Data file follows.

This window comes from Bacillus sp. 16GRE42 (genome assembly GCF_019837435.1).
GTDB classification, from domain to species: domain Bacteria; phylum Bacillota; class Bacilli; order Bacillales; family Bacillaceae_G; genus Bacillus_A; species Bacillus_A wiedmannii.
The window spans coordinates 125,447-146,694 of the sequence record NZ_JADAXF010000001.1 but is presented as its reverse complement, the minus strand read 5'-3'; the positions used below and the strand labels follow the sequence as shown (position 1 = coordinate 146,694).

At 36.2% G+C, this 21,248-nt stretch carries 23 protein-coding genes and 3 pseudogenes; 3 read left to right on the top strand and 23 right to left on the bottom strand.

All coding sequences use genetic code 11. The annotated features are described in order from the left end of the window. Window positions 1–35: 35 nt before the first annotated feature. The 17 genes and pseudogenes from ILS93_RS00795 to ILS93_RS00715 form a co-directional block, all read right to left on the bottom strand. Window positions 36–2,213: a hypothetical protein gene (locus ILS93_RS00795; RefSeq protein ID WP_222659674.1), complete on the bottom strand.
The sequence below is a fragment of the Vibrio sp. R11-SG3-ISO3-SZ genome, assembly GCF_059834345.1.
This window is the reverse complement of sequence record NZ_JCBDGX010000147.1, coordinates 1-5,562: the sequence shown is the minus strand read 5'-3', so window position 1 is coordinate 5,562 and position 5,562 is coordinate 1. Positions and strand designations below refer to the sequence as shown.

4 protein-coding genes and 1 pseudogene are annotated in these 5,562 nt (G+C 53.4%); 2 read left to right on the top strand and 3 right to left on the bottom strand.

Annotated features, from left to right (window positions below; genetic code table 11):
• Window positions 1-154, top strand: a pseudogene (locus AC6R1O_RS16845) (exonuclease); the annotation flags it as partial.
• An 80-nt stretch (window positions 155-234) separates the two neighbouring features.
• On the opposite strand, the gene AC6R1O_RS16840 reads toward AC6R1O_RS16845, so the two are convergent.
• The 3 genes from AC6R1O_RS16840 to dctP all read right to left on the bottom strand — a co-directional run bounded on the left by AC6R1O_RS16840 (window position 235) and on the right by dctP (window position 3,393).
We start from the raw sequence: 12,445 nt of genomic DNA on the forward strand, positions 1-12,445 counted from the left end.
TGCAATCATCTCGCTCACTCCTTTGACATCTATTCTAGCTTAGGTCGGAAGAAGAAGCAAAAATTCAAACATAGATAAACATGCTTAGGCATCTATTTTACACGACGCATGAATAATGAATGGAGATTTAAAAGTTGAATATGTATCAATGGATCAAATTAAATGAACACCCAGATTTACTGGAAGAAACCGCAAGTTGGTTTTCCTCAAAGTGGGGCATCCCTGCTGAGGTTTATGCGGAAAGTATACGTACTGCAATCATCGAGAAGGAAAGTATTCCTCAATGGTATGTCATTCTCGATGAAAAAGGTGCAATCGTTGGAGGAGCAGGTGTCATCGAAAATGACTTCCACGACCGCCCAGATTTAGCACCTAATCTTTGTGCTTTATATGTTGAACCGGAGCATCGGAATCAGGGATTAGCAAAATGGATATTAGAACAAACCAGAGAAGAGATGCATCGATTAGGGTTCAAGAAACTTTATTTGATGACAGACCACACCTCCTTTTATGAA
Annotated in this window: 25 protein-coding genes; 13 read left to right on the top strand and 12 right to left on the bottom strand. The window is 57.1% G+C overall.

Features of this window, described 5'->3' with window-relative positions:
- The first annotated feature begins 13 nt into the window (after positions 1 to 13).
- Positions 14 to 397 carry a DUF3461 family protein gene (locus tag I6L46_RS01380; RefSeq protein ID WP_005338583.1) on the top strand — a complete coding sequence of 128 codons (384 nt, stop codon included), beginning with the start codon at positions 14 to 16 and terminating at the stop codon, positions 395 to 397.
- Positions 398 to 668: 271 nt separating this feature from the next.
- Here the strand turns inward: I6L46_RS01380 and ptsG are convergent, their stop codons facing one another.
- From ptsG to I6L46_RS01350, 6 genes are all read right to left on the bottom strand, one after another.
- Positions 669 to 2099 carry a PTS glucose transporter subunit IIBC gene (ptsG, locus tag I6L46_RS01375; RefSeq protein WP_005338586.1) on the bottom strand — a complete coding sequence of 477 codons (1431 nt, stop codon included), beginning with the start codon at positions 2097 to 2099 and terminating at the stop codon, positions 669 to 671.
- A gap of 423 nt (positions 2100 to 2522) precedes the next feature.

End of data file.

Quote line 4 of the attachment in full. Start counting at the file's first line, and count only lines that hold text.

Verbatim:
At 36.2% G+C, this 21,248-nt stretch carries 23 protein-coding genes and 3 pseudogenes; 3 read left to right on the top strand and 23 right to left on the bottom strand.